Sonarworks brings a personal touch to headphone calibration
Sonarworks has been helping people improve the audio from its headphones since 2018. The company’s True-Fi app is loaded with more than 300 headphone-sound profiles that tune the model you’re wearing so it’s closer to what the producer heard in the studio. Sonarworks built its reputation by creating calibration software for studio monitors and headphones, so it knows a thing or two about audio correction. Despite offering some customization options on top of the profiles, the company admits that True-Fi never took off, so it went back to the drawing board and created SoundID.
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The basic idea behind SoundID is “perfect is personal.” Your perfect sound might be something I think could be improved, and vice versa. This new app is built on the same basic premise as True-Fi, but it’s a lot more user friendly and the interface is simplified. Like True-Fi, you begin using SoundID by selecting the model of headphones you’re wearing. You then take a quick hearing test where you select between two tracks to determine which one you think sounds better. Based on an analysis of your responses using machine learning, SoundID creates an audio profile.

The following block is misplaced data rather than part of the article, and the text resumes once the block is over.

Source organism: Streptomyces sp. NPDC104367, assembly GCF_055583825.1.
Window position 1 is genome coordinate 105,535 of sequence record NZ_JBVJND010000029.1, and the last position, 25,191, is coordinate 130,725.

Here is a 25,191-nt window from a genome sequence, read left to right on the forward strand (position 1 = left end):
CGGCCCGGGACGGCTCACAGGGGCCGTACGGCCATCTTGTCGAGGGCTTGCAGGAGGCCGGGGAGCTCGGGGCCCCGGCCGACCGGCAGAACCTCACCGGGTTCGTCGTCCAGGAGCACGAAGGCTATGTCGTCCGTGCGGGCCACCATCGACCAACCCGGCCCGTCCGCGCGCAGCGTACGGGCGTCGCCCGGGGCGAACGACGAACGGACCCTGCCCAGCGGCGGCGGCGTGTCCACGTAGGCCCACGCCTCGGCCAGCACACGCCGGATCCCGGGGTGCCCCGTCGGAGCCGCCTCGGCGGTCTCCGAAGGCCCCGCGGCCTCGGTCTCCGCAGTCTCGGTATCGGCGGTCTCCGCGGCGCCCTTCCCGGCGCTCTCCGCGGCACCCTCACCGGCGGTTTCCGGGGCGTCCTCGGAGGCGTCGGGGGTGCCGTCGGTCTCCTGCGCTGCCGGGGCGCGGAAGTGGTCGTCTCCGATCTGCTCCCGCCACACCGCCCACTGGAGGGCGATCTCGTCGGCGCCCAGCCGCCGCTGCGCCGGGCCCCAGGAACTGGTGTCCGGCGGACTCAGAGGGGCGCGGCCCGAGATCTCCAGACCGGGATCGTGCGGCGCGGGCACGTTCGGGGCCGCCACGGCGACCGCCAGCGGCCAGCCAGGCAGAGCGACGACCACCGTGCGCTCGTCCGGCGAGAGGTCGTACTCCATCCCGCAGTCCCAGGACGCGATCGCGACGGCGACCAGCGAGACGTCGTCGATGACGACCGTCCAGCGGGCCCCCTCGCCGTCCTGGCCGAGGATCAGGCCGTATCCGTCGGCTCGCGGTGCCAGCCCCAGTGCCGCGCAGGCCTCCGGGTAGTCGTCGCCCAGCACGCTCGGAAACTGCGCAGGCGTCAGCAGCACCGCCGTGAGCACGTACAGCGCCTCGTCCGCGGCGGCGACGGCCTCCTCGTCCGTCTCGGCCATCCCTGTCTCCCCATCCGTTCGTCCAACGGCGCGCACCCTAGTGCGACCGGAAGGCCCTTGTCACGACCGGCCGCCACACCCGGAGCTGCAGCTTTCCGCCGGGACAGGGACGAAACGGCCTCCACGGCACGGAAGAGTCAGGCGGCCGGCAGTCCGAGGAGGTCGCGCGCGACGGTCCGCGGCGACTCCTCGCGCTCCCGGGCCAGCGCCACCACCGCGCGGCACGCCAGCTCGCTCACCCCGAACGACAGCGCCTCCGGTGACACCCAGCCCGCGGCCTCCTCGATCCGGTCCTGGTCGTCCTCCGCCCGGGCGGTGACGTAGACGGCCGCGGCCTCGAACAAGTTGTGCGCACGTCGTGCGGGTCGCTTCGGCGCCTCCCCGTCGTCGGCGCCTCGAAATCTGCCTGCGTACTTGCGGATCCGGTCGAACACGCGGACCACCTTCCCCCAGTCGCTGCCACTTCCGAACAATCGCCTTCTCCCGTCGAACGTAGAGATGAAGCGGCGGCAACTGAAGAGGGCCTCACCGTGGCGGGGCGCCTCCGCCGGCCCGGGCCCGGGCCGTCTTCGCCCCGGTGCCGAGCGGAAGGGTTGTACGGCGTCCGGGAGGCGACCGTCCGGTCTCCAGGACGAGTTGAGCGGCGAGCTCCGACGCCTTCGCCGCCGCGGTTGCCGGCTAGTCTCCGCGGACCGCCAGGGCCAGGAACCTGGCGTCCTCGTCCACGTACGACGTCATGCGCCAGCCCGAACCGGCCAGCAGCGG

EQ curves and other audio interfaces that might be intimidating to some users are gone. Sonarworks has replaced them with a grid or pattern of squares. And each pattern is unique to the user. What’s more, the company’s application of the sound “improvement” isn’t as intense as I experienced with Dirac’s “digital audio solution” this week. Dirac’s software dramatically boosted the bass with some genres to the point of almost being unpleasant. Sonarworks takes a much more restrained approach. You can still tell the difference, and the sound is certainly improved. But the tweaks are more noticeable in things like clarity and presence instead of a huge difference in the overall EQ tuning — even though SoundID is adjusting that too. Songs that sound compressed and muted on cheap Sony headphones have a lot more depth when SoundID is activated.